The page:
I’ve already credited Harry Fuller for offering incredible guidance on where to go and what to look for while I’m here in the Bay Area. However, helping me sort out the terns and gulls at Cliff House was far from the extent of his influence. During our correspondence, he dropped this nonchalant suggestion:
If you have a car, get out of town south of Pleasanton if you can. Get a map and find the area of Mines Road south of Livermore: Bullock’s Oriole, Yellow-billed Magpie, Ash-throated Flycatcher, and if you go uphill on that road you could find Phainopepla, Roadrunner, Black-headed Grosbeak, even Western Tanager in the dry woods.
Sounds innocent enough, but if you’re a birder, you probably just gasped aloud the way I did when I read it. Did he just say I could see Yellow-billed Magpie, an endemic exclusive to California’s Central Valley within 20 miles of my hotel? Did he just say I could see phainopeplas and roadrunners – birds of the American Southwestern deserts – within 20 minutes of my hotel? My original plan was to strike out in search of Acorn Woodpeckers and Oak Titmice, but this bombshell opened up a world of possibilities.
If you ever find yourself in the East Bay and are looking for some unforgettable birding, make it Mines Road. This unassuming highway wends south from Livermore in Alameda County through wineries, ranches, chaparral, and cottonwood down to the Santa Clara County line and beyond. The astonishing avifauna found along this route have been so well catalogued that trip reports map sightings by mile posts. Armed with a sheaf of such reports, I set out a little after dawn to see if the locale lived up to the hype.
First came easy birds like Western Scrub-Jay, California Towhee, Brewer’s Blackbird, and Northern Mockingbird. But at my first stop, Murietta’s Well Road, I found myself surrounded by Bullock’s Oriole, Oak Titmouse, and Cassin’s Kingbird, that last one easier to find than it’s more common Western kin. As I moved along, stopping at pull-outs along the way, I came upon Lesser Goldfinch, then the promised Phainopepla, then finally, the delightful Yellow-billed Magpie, which popped up frequently along the first few miles of Mines Road.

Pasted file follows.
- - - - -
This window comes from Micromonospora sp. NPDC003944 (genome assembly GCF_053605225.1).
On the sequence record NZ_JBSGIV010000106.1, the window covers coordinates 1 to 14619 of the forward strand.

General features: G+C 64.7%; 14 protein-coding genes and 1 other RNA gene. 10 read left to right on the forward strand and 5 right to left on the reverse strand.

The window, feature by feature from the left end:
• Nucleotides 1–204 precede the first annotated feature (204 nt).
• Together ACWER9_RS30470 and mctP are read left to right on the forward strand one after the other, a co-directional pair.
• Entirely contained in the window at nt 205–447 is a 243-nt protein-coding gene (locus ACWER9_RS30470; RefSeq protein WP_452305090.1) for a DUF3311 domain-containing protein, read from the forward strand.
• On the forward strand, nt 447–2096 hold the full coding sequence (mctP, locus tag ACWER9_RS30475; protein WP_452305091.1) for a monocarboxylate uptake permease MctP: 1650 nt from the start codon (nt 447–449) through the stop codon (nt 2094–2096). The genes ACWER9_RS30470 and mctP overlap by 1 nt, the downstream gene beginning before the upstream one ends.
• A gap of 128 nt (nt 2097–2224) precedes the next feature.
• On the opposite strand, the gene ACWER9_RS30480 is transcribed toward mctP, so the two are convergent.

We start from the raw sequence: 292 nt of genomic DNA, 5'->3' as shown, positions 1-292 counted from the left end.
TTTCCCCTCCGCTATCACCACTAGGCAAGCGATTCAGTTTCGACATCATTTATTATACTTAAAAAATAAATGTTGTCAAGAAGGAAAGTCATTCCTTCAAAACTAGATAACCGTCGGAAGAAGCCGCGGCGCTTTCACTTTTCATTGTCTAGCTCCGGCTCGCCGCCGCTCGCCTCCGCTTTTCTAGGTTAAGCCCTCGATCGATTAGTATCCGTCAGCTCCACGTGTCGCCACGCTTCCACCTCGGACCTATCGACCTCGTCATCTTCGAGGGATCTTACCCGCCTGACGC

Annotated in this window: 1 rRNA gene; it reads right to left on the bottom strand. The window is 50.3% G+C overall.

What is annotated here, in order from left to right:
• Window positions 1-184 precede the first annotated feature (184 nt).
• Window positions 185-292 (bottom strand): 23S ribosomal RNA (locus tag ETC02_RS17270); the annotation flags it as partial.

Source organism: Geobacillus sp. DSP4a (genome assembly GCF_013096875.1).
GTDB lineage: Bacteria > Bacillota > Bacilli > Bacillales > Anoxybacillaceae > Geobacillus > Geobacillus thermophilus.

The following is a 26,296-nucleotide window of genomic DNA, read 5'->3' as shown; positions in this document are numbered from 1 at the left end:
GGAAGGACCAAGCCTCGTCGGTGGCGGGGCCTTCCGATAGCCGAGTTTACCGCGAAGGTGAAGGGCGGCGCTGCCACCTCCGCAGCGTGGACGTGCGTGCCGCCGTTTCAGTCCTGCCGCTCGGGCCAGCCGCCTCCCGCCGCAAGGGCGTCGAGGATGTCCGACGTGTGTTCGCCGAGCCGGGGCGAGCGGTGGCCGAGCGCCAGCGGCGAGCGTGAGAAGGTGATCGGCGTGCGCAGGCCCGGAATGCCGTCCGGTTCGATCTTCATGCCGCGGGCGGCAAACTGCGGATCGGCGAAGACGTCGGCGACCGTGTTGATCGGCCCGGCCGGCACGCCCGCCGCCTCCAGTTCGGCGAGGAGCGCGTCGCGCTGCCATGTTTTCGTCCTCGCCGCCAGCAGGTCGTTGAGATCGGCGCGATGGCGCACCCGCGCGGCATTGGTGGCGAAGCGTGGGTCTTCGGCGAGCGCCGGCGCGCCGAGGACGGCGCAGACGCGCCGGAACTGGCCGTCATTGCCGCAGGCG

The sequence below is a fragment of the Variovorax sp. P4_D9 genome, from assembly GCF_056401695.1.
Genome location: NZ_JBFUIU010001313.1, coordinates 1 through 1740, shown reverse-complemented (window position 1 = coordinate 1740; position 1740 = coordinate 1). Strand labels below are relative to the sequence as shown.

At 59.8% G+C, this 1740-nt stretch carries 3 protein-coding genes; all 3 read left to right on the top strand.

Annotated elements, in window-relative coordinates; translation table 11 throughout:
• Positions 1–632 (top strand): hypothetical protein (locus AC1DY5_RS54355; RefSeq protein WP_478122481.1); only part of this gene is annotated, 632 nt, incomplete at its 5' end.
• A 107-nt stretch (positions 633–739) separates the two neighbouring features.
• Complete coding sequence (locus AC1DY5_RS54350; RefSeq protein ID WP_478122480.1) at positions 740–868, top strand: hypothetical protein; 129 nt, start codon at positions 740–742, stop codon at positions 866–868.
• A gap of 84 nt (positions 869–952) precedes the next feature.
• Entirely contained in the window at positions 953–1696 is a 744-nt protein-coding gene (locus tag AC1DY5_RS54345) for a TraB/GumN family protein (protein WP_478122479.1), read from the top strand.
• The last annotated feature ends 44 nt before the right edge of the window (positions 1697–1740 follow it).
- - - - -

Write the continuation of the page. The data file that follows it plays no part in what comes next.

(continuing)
This pleasure cruise, long on time but short on distance, was revelatory, further proving that as different California is from New York culturally, it’s exponentially more distinct geologically and ecologically. Yes, we share the same Mourning Doves, American Kestrels, and Black-crowned Night-Herons, but you are not going to find chattering flocks of Bushtits gleaning the Bronx or California Quail cooing in the Catskills. I spotted Western in place of Eastern Bluebird, Lazuli rather than Indigo Bunting, Bewick’s instead of Carolina Wren, and Spotted subbing for Eastern Towhee, though that last one actually isn’t too much of a stretch. Ash-throated is the prevalent Myiarchus flycatcher, Black the dominant Sayornis phoebe. Even the ubiquitous Red-tailed Hawk assumes a different aspect out here, though Turkey Vultures seem irredeemably the same.
Some of the species along Mines Road are utterly unlike any found in the east. Two birds I managed to pish out in the high chaparral really made my day. Wrentit, that shy sneak with the soulful, pale eyes, is a lot better looking in person than pictures give it credit for. Black-headed Grosbeak also makes an unexpectedly powerful impression with those bold lemon-yellow underwing coverts. I also really enjoyed the abundant Acorn Woodpecker with their bold black, white, and red plumage and laughing ways.
My day list has some notable holes in it, especially since I gave up once the day grew too hot. I found no roadrunners, owls, nightjars, vireos, warblers, or tanagers. Of the many spectacular sparrow species in the area, I laid eyes only on Grasshopper and of the hummingbirds, only Anna’s. I got Nuttall’s Woodpecker and Northern Flicker, but no Lewis’, Bewick’s Wren but no Canyon or Rock. Not even a simple Steller’s Jay! I’m going to claim credit for all the finches and goldfinches, even though I’d benefit from better looks at Cassin’s Finch and Lawrence’s Goldfinch. My biggest bird surprise and possible reach, though, was Dusky Flycatcher in the same scrub as the wrentit and wren. While I missed the more likely Western Wood-pewee, Pacific-slope Flycatcher, and Olive-sided Flycatcher, I couldn’t turn a bird with that almond eye-ring in that particular habitat into any of those other species.
Lest you think I take too many liberties when unsupervised, note that I am declining Tricolored Blackbird, a local specialty, even though I saw a ton of Red-winged ones. Nor am I claiming Prairie Falcon even though I saw a raptor in the distance of the appropriate size and shape. Lots of sparrows and other ambiguous birds got away from me, at least this time. I’ll get them all eventually. My consolation was the amazing non-avian wildlife popped up, including Black-tailed Deer, Ground Squirrels, jackrabbits, lizards, and a devastatingly foxy Gray Fox.
Mines Road could not have been better, especially considering the time of year. Research this site well before you set out and don’t expect a typical bird walk. Virtually all the land to either side of this dangerously narrow road is enclosed private property. Your only recourse is to pull off when that is an option and enjoy what can be seen from the shoulder. Do not attempt to bird while driving as this road has only one lane in each direction at best; on some stretches, drivers have to make do with half a lane. Finally, disregard what you hear about the route being only infrequently used. I encountered plenty of cars, trucks, and masochistic bicyclists the entire time I was there. Mines Road may not be the safest or easiest setting for avian observation, but believe me, the rewards far exceed any possible inconvenience.